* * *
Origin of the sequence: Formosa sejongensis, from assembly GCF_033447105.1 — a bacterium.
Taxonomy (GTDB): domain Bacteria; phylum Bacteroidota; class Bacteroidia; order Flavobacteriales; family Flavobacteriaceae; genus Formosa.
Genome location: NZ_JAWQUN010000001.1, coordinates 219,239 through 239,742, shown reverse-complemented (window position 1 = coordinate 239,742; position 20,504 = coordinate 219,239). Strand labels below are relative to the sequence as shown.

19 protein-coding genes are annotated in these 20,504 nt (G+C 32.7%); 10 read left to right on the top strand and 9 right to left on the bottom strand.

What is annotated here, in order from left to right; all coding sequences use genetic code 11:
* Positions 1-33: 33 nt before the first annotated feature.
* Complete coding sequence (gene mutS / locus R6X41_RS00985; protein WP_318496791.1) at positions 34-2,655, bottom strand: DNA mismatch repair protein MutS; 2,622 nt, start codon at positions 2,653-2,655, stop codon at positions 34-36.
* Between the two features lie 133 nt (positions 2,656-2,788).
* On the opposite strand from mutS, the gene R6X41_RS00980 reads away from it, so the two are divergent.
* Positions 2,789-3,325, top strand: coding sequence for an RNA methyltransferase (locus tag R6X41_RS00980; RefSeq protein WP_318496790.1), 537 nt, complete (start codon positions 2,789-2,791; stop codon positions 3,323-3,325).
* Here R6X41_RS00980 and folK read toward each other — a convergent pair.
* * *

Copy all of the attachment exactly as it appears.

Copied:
Origin of the sequence: Formosa sejongensis, from assembly GCF_033447105.1 — a bacterium.
Taxonomy (GTDB): domain Bacteria; phylum Bacteroidota; class Bacteroidia; order Flavobacteriales; family Flavobacteriaceae; genus Formosa.
Genome location: NZ_JAWQUN010000001.1, coordinates 219,239 through 239,742, shown reverse-complemented (window position 1 = coordinate 239,742; position 20,504 = coordinate 219,239). Strand labels below are relative to the sequence as shown.

19 protein-coding genes are annotated in these 20,504 nt (G+C 32.7%); 10 read left to right on the top strand and 9 right to left on the bottom strand.

What is annotated here, in order from left to right; all coding sequences use genetic code 11:
* Positions 1-33: 33 nt before the first annotated feature.
* Complete coding sequence (gene mutS / locus R6X41_RS00985; protein WP_318496791.1) at positions 34-2,655, bottom strand: DNA mismatch repair protein MutS; 2,622 nt, start codon at positions 2,653-2,655, stop codon at positions 34-36.
* Between the two features lie 133 nt (positions 2,656-2,788).
* On the opposite strand from mutS, the gene R6X41_RS00980 reads away from it, so the two are divergent.
* Positions 2,789-3,325, top strand: coding sequence for an RNA methyltransferase (locus tag R6X41_RS00980; RefSeq protein WP_318496790.1), 537 nt, complete (start codon positions 2,789-2,791; stop codon positions 3,323-3,325).
* Here R6X41_RS00980 and folK read toward each other — a convergent pair.